The final, almost unmentionable, planetary dynamic – is a surprisingly democratic recreation of the previously much-maligned walled garden, the scale of which only Mobile Network Operators of yore have ever witnessed in full flow.
I am of course referring to the gigantic, opt-in, Instant Messaging ecosystems that have evolved in short order to accommodate multi-hundred million member communities of “chatters” – who utilise their internet packages to access complex, highly sophisticated and innately consumer-driven integrated portals. Developer friendly API’s have kick-started a plug-in range of valued-added services as long as your arm: Social Games, location based and thematic dating, virtual currency and transfer services, mCommerce incentives, rich media celebrity content – and most notably ‘stickers’ which have now become the ‘de facto’ masthead of today’s savvy Asian smartphone consumer.[youtube=http://www.youtube.com/watch?v=c9adlAWX14U&w=500&align=right&rel=0]Ultimately, the impending multi-billion dollar IPO’s for LINE and KaoKao Talk mean that benchmarks will be set (analysis made) and the truth will out — or more prosaically, finally be made transparently “Public” about the way untold galaxies of consumers actually wish to enjoy their modern mobile experience; namely over-the-top, unfettered, social, culturally distinct, chatty – and, well, cheap.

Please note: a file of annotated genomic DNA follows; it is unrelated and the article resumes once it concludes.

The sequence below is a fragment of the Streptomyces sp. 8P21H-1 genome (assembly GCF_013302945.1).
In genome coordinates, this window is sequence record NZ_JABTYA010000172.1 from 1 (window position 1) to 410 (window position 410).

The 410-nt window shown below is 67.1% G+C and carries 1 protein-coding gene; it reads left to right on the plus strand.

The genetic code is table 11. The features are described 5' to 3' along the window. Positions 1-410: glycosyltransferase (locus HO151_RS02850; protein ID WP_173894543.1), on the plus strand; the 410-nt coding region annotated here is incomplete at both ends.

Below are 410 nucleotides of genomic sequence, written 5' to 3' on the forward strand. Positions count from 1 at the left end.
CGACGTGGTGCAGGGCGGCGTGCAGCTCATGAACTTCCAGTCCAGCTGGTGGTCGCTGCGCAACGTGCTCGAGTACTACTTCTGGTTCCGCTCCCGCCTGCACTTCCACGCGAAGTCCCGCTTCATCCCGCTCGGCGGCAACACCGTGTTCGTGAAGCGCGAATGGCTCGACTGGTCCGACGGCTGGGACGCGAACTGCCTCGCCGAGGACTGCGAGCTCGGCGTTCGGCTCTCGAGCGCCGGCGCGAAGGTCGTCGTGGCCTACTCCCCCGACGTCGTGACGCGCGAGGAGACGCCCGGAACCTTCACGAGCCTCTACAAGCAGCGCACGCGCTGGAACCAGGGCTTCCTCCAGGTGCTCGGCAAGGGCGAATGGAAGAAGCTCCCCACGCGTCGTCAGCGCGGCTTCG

It is often said don’t ‘shoot the messenger’ when tough news needs to be shared, but ironically in our mobile industry context, the (instant) message is now the medium — and the wisdom of the crowds is being turned into billions of dollars of value in double-quick time. Seriously, who knew?
Which reminds me, the MEF Global Forum will give attendees a Hubble-like view into this gargantuan Mobile solar system. So, why not do yourself a favour and join those industry watchers who are really ‘in the know’ in Silicon Valley in November.
Colin Miles is VP Corporate Relations at InternetQ Plc and Chair of MEF Asia – follow him on Twitter.
Fellow MEF Asia Directors from Vserv.mobi and Nazara Technologies will be speaking at #MEFGF13 along with top executives from mobile leaders and innovators such as Facebook, Real Networks, Boku, Box, Flurry, Telefonica Digital, Distimo, Evernote, Shazam, Visa, Mozilla, Deutsche Telekom, Singtel, Innov8, Verizon, Gameloft, Glympse, Machine Zone, and Waze.